"While dictators rage and statesmen talk, all Europe dances — to The Lambeth Walk."

Saturday, 13 June 2009

British Justice is an Oxymoron (VII): The Case of Imran Arif

Rupert Martinez, 81, was enjoying a cup of tea at his flat when he was disturbed by a knock at the door.

Upon opening it, Mr Martinez was repeatedly struck with a piece of wood embedded with nails wielded by drug addict Imran Arif. His accomplice, Leanne Twist, then forced entry to the flat where Arif stole the sum of £10.

Mr Martinez escaped with an injured wrist, but he was left so shaken that he was terrified to go back to his own home alone.

The ordeal worsened an existing illness - and just weeks later Mr Martinez was dead, robbed of his own peace of mind in the last few weeks of his life.

Arif and Twist admitted robbery at Manchester’s Minshull Street Crown Court and were convicted in January. However Arif felt his sentence was too long and appealed.

That appeal was rejected yesterday:

Barrister Jane Dagnall, for Arif, appeared before Mr Justice Hickinbottom, sitting with Lady Justice Hallett and Mr Justice Maddison, and argued that his sentence was too long.

But the judge disagreed, saying that Arif had used “gratuitous” violence on his vulnerable victim.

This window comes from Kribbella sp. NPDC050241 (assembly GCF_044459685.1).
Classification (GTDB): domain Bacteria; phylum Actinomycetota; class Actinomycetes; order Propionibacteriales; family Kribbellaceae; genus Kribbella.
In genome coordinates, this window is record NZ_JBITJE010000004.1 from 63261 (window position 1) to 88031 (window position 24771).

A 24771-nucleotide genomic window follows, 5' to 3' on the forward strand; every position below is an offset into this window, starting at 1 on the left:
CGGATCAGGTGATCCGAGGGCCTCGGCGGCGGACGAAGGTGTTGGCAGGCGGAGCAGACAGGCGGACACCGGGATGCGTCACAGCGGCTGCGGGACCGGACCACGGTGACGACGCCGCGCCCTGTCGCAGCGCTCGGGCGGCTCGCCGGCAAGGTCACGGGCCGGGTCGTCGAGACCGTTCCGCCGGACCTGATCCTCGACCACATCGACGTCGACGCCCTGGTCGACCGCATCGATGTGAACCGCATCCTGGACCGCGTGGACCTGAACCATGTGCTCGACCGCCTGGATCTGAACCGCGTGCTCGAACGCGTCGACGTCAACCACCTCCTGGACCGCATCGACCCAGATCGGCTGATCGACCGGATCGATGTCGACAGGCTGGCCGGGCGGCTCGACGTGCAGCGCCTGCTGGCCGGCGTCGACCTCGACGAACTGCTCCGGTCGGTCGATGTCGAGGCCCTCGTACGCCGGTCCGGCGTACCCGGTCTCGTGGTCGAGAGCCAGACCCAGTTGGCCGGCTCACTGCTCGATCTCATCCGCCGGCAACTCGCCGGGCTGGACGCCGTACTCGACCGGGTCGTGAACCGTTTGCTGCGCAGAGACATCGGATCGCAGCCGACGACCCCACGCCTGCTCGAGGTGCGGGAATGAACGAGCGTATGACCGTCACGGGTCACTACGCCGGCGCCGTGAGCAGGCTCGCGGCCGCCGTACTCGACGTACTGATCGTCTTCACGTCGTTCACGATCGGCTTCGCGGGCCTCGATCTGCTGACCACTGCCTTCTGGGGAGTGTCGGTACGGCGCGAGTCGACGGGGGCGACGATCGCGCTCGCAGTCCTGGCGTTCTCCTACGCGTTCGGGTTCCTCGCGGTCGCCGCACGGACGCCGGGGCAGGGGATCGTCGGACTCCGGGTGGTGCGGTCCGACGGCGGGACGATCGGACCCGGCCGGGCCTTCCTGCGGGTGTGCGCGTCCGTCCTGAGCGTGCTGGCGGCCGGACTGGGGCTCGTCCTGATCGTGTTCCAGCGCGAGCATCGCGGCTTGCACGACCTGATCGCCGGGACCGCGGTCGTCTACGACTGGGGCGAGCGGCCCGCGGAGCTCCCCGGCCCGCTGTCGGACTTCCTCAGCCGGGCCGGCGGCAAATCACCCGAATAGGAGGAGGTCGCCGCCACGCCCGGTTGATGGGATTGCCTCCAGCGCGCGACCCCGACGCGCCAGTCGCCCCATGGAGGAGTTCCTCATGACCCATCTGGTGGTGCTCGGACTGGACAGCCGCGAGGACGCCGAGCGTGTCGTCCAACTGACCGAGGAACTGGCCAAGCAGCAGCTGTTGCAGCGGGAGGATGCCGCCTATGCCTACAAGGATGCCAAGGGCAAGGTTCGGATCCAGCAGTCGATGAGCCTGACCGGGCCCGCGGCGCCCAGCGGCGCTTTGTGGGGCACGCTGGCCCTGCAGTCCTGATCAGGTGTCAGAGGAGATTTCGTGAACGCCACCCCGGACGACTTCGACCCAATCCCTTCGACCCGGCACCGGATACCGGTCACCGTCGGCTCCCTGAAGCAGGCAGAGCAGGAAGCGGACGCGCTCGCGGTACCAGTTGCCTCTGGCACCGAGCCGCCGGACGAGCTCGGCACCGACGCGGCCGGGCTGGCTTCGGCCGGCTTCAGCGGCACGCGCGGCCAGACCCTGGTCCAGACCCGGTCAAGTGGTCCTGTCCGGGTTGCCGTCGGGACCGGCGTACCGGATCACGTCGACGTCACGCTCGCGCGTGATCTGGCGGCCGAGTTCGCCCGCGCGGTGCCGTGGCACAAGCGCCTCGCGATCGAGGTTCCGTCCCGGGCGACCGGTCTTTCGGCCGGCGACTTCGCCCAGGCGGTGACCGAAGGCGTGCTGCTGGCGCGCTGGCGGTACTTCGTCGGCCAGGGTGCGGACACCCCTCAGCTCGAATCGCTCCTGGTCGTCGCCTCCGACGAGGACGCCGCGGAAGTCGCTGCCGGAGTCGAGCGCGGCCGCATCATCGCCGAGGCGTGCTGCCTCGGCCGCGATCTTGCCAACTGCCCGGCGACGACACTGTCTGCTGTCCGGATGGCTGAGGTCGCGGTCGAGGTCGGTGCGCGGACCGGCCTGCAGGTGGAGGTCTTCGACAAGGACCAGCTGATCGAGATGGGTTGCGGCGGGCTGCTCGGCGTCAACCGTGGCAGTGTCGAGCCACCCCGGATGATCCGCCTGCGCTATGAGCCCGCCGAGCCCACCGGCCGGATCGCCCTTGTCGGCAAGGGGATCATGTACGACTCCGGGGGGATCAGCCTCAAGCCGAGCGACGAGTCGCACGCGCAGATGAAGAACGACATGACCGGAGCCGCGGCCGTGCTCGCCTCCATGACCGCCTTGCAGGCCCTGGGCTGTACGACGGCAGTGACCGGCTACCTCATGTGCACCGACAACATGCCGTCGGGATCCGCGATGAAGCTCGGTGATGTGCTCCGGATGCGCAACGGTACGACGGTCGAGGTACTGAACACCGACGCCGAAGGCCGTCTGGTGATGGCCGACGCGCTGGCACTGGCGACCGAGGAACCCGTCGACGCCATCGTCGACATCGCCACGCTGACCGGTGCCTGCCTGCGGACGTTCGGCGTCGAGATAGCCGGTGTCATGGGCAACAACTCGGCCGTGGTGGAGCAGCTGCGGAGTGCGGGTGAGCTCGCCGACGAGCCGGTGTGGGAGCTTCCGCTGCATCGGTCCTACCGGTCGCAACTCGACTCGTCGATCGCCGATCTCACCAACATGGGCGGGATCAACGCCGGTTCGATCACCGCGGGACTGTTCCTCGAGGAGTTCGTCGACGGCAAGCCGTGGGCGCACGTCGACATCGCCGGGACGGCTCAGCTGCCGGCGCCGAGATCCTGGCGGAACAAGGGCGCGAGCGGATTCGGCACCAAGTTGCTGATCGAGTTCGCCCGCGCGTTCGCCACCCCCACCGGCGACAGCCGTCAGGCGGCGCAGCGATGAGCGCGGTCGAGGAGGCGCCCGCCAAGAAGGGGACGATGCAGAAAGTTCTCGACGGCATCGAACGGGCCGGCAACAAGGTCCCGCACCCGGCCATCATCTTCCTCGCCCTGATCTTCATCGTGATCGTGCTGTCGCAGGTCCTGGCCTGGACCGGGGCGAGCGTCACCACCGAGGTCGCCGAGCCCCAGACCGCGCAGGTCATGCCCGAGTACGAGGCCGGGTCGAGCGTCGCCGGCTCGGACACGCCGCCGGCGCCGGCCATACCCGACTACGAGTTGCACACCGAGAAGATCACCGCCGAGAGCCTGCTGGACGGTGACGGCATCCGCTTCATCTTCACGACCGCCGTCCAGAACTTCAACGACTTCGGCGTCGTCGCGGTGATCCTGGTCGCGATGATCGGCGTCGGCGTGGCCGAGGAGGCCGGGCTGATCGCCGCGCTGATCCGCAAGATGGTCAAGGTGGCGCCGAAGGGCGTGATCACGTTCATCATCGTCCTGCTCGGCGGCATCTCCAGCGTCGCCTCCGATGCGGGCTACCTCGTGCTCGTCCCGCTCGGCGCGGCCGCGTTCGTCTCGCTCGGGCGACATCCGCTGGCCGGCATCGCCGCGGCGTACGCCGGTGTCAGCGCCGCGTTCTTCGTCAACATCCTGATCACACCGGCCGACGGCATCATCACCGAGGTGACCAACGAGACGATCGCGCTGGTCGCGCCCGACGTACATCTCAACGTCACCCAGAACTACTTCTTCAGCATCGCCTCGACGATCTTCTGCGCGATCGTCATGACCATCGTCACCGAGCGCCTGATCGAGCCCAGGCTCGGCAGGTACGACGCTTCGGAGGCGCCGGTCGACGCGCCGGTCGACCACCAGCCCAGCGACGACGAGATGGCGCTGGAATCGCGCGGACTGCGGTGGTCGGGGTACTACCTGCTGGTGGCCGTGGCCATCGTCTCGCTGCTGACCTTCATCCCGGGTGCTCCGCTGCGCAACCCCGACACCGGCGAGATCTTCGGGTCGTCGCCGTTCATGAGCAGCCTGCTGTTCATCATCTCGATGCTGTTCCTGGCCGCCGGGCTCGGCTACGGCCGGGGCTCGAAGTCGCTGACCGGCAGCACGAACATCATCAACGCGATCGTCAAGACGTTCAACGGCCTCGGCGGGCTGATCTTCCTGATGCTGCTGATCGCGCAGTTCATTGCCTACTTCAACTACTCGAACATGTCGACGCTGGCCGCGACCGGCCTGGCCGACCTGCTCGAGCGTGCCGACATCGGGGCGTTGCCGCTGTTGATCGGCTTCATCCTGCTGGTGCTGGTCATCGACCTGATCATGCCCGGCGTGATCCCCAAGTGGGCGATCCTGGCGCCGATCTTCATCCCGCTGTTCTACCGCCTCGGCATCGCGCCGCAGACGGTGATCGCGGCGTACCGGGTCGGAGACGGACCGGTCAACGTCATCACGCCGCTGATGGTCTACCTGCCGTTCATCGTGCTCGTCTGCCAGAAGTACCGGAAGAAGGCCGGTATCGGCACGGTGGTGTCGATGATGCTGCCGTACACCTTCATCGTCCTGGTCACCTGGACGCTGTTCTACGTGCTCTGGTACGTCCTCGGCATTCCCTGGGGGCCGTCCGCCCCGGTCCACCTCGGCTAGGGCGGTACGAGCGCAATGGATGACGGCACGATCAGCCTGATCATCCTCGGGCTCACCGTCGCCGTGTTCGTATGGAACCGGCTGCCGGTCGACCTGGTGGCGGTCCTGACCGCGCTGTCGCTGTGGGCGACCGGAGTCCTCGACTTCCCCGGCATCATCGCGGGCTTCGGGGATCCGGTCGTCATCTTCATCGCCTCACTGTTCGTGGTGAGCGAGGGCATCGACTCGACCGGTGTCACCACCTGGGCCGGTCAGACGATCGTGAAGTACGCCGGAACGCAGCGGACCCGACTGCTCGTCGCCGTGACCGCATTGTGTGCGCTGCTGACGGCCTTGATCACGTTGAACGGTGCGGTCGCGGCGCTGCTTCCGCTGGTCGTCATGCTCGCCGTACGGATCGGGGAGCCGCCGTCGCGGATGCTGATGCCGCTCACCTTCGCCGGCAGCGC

Mr Justice Hickinbottom refused the appeal, saying: “Although there is no suggestion that this incident contributed to Mr Martinez’s death, it is clear that as a result of this crime, in the last few months of his life, he was less comfortable, less well and less peaceful then he should have been.

“He was unable to go back to his flat as he was afraid to be there on his own. He was unable to spend any of his last weeks at home.

“This incident meant he lived the last few weeks of his life in fear and in poor health. He was entitled to feel safe in his home and to spend the last few weeks of his life there.

“Arif denied him that, as well as the small amount of money he took.”

What sentence was deemed too long by Arif but long enough by the judge?

Five and a half years.

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